According to www.Medicare.gov, at least 70% of people over 65 will need long-term care at some point. You need to have your clients consider the protections offered by long-term care insurance, a combination benefit life insurance product with a chronic illness or long-term care rider or an annuity with a rider that can increase retirement income or withdrawals if a long-term care event occurs.
These uncovered costs and/or the cost of long-term care insurance or combination life insurance or annuity products create another new mandatory deduction from retirement income that needs to be factored into retirement income planning.
Medicare Part C: Medicare Advantage Plans
Also known as Medicare Advantage, Part C is an alternative to traditional Medicare coverage. Coverage normally includes all of Parts A and B, a prescription drug plan (Part D) and possibly other benefits. Private insurance companies administer Part C. Depending on the plan, your client may or may not need to pay an additional premium for Part C.
Your clients don’t have to enroll in
an advantage plan but for many people these plans can be a better deal than paying separately for Parts A, B and D.
Medicare Part D: Prescription Drugs
Prescription drug coverage, known as Part D, is also administered by private insurance companies. Part D is required unless your client has a prescription drug plan from another source, including a Medicare Advantage plan. The monthly premium depends on their income. In addition to the premium, your client may pay an additional means tested premium amount each month that ranges from no premium or up to $70.80 per month, for 2015.
Depending on the plan, your client may have to meet a yearly deductible before the plan begins covering eligible drug costs.
Medicare plans have a drug coverage gap – a temporary limit on what the drug plan will cover. This is often called the doughnut hole. Each state has insurance options that will close the coverage gap, but these require paying an additional premium.
Medicare Supplement or Medigap Insurance
As I described above, people who only have traditional Medicare – Parts A, B, and D – may incur sizable bills for services not covered by Medicare. To close these gaps, most recipients enroll in some form of Medicare Supplemental Insurance Plan (Medigap) or in a Medicare Advantage plan (see Medicare Part C, above).
Medicare Supplement Insurance coverage is standardized by Medicare, but offered by private insurance companies. More and more insurance professionals can now offer this product to their clients. To offer this coverage, new training and education and licensing may be needed.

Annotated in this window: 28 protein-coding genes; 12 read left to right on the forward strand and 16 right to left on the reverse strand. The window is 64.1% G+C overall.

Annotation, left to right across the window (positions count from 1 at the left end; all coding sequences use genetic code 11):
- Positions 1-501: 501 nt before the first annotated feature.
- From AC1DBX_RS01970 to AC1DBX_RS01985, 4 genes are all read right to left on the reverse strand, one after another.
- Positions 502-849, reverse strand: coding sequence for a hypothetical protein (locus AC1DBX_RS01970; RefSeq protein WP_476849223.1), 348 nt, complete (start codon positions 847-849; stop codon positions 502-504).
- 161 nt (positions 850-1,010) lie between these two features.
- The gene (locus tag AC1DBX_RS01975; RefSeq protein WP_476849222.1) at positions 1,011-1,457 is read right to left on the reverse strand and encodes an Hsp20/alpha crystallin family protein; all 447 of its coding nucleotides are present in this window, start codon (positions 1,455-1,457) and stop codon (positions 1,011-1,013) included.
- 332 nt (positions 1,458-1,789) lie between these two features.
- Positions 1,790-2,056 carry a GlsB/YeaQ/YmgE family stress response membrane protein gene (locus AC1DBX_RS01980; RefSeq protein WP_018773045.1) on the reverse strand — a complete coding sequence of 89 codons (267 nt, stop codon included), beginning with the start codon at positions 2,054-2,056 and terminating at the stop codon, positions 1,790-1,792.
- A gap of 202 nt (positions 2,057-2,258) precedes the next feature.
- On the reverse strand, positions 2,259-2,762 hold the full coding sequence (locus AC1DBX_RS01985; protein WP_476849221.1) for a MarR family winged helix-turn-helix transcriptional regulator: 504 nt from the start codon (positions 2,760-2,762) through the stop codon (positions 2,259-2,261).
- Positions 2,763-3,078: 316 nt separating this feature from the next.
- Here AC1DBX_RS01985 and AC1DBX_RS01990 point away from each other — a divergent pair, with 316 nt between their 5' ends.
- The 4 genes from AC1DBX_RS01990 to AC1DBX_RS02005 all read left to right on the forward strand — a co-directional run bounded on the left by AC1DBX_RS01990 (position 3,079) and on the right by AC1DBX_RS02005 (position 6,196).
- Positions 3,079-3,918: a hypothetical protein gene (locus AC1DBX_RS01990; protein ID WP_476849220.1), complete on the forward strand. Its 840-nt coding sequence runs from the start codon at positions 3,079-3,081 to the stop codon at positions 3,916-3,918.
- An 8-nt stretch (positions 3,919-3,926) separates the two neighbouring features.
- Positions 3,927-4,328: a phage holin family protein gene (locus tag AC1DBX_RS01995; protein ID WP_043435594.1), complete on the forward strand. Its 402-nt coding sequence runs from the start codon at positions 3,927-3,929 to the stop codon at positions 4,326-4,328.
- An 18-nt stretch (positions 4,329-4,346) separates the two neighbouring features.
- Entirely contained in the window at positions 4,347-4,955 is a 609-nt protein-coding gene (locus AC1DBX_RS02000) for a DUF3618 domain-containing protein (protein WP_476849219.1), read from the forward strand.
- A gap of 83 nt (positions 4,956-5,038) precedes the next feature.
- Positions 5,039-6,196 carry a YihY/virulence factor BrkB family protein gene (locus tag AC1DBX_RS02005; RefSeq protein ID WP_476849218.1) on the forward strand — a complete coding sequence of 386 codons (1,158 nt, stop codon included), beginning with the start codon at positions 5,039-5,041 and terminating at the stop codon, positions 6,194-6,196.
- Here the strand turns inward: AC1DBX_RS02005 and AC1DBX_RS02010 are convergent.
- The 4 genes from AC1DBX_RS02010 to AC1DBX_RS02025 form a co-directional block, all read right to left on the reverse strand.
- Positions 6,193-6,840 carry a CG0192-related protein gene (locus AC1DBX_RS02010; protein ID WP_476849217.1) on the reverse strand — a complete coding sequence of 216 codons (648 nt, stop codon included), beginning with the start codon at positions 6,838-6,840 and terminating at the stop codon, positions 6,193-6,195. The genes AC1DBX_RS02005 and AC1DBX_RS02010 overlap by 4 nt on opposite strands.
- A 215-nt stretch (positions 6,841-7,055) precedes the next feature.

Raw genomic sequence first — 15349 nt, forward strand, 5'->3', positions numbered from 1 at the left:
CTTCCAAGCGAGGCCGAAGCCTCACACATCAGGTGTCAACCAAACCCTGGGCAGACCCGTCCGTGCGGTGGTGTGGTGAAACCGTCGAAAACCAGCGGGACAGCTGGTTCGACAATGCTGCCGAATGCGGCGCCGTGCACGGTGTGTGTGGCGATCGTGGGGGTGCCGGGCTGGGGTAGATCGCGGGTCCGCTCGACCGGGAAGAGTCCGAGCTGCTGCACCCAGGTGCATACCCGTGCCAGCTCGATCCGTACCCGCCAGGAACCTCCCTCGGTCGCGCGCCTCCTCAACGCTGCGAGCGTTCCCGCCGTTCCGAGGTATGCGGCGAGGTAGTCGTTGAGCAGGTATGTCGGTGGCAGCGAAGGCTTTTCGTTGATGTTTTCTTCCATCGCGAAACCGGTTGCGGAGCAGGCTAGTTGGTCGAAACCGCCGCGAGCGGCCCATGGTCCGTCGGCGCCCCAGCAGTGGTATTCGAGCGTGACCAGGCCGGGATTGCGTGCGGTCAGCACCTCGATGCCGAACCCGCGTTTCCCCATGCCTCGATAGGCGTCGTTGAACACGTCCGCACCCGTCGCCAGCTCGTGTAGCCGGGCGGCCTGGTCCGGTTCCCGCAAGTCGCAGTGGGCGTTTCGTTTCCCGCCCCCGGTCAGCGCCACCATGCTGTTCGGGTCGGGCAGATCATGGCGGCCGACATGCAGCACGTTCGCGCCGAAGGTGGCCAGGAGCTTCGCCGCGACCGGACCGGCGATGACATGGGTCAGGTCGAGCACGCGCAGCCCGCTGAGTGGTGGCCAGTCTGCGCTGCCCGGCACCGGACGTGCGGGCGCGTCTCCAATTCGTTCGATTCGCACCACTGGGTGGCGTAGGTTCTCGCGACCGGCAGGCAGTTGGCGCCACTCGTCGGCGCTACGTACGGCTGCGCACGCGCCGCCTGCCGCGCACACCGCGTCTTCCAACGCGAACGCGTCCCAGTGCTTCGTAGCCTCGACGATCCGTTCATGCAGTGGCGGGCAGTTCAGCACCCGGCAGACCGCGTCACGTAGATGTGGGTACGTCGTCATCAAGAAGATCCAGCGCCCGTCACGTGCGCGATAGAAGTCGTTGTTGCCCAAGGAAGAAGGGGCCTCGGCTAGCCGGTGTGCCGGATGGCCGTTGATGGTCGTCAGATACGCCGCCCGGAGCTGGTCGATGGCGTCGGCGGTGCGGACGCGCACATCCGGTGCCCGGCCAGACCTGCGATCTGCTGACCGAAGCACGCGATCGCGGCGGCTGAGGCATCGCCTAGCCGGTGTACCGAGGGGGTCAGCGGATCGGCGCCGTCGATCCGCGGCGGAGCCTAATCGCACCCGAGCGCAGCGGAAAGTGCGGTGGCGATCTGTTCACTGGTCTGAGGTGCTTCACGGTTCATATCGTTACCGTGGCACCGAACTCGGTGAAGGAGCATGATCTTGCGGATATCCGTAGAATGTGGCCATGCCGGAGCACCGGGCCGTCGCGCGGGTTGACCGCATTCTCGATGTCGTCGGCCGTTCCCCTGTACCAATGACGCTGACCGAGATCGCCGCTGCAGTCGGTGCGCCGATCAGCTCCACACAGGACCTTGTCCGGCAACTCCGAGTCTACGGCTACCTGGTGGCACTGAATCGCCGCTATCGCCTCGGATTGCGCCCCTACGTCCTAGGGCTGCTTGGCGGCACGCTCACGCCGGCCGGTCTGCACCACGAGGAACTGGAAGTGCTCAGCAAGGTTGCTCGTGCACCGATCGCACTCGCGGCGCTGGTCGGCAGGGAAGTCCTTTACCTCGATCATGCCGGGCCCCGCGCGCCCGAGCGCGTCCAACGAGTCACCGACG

Long-Term Care Coverage
To protect your clients against the cost of long-term care support services, there are generally four available options: fully underwritten, stand-alone, long-term care insurance; a combination benefit life insurance or annuity product with applicable riders; personal resources; or Medicaid coverage. It comes as a surprise to many people that to qualify for Medicaid, they must have nearly no assets and a small amount of life insurance – enough to bury them – with qualification requirements varying by state. Under Medicaid, individuals will generally have little or no say on the location and quality of the long-term care support services they receive.
The options of purchasing long-term care coverage and/or using assets to purchase a combination benefit life or annuity product that provides a chronic illness or long-term care benefit are industry solutions that we can provide. Getting the training and proper support to understand the product landscape are what financial professionals should seek out. This knowledge will better enable you to work with your clients to plan for these costs.
The Bottom Line on Your Client’s Net Retirement Paycheck
The cost of income taxes, Medicare coverages, Medicare supplement insurance, long-term care insurance and the payment of the remaining out-of-pocket medical expenses (including deductibles and coinsurance amounts) are the new mandatory deductions awaiting your retiring clients. You need to help them carefully plan for and, to the extent possible, protect themselves against these expenses. Luckily, the industry has a full set of product solutions to help you in this effort.
In the brave new world of the net retirement paycheck, the more you learn about these new mandatory deductions, the more valuable your services will be and the more you and your clients will earn.
- Social security
- Pension income, if any
- 401(k) withdrawals
- Investment income withdrawals
- Work income, if still in the workforce
- Annuity payments
- Other sources
- Total Retirement Income (A)
- Federal and state income taxes
- Medicare part B and D premiums
- Medicare Supplement insurance premiums
- Long-term care insurance premiums or out-of-pocket expenses
- Medicare deductibles and coinsurance amounts
- Support for children or grandchildren
• Total Mandatory Deductions (B)
• Net Retirement Income (A) – (B)